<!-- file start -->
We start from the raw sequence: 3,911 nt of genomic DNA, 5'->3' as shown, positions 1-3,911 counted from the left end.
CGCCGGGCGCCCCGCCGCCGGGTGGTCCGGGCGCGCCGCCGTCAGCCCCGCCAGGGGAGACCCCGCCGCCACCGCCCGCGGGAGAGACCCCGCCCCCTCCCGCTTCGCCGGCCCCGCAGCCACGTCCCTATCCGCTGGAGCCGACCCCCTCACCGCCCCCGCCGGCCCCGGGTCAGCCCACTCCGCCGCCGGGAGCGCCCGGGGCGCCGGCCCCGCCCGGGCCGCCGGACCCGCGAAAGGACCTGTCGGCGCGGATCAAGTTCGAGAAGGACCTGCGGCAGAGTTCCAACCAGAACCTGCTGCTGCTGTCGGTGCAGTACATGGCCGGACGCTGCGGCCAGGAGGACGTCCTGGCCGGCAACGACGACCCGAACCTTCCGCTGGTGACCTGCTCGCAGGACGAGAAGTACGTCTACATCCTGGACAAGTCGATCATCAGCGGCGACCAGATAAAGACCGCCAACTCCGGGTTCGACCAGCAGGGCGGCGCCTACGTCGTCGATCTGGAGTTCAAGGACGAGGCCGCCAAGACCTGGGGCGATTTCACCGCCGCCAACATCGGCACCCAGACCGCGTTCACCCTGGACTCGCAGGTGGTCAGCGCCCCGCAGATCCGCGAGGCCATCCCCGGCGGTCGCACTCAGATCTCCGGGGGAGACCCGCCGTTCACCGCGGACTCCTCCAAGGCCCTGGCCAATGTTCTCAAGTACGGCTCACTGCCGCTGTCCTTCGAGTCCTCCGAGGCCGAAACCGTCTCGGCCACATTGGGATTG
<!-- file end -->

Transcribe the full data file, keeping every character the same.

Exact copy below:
We start from the raw sequence: 3,911 nt of genomic DNA, 5'->3' as shown, positions 1-3,911 counted from the left end.
CGCCGGGCGCCCCGCCGCCGGGTGGTCCGGGCGCGCCGCCGTCAGCCCCGCCAGGGGAGACCCCGCCGCCACCGCCCGCGGGAGAGACCCCGCCCCCTCCCGCTTCGCCGGCCCCGCAGCCACGTCCCTATCCGCTGGAGCCGACCCCCTCACCGCCCCCGCCGGCCCCGGGTCAGCCCACTCCGCCGCCGGGAGCGCCCGGGGCGCCGGCCCCGCCCGGGCCGCCGGACCCGCGAAAGGACCTGTCGGCGCGGATCAAGTTCGAGAAGGACCTGCGGCAGAGTTCCAACCAGAACCTGCTGCTGCTGTCGGTGCAGTACATGGCCGGACGCTGCGGCCAGGAGGACGTCCTGGCCGGCAACGACGACCCGAACCTTCCGCTGGTGACCTGCTCGCAGGACGAGAAGTACGTCTACATCCTGGACAAGTCGATCATCAGCGGCGACCAGATAAAGACCGCCAACTCCGGGTTCGACCAGCAGGGCGGCGCCTACGTCGTCGATCTGGAGTTCAAGGACGAGGCCGCCAAGACCTGGGGCGATTTCACCGCCGCCAACATCGGCACCCAGACCGCGTTCACCCTGGACTCGCAGGTGGTCAGCGCCCCGCAGATCCGCGAGGCCATCCCCGGCGGTCGCACTCAGATCTCCGGGGGAGACCCGCCGTTCACCGCGGACTCCTCCAAGGCCCTGGCCAATGTTCTCAAGTACGGCTCACTGCCGCTGTCCTTCGAGTCCTCCGAGGCCGAAACCGTCTCGGCCACATTGGGATTG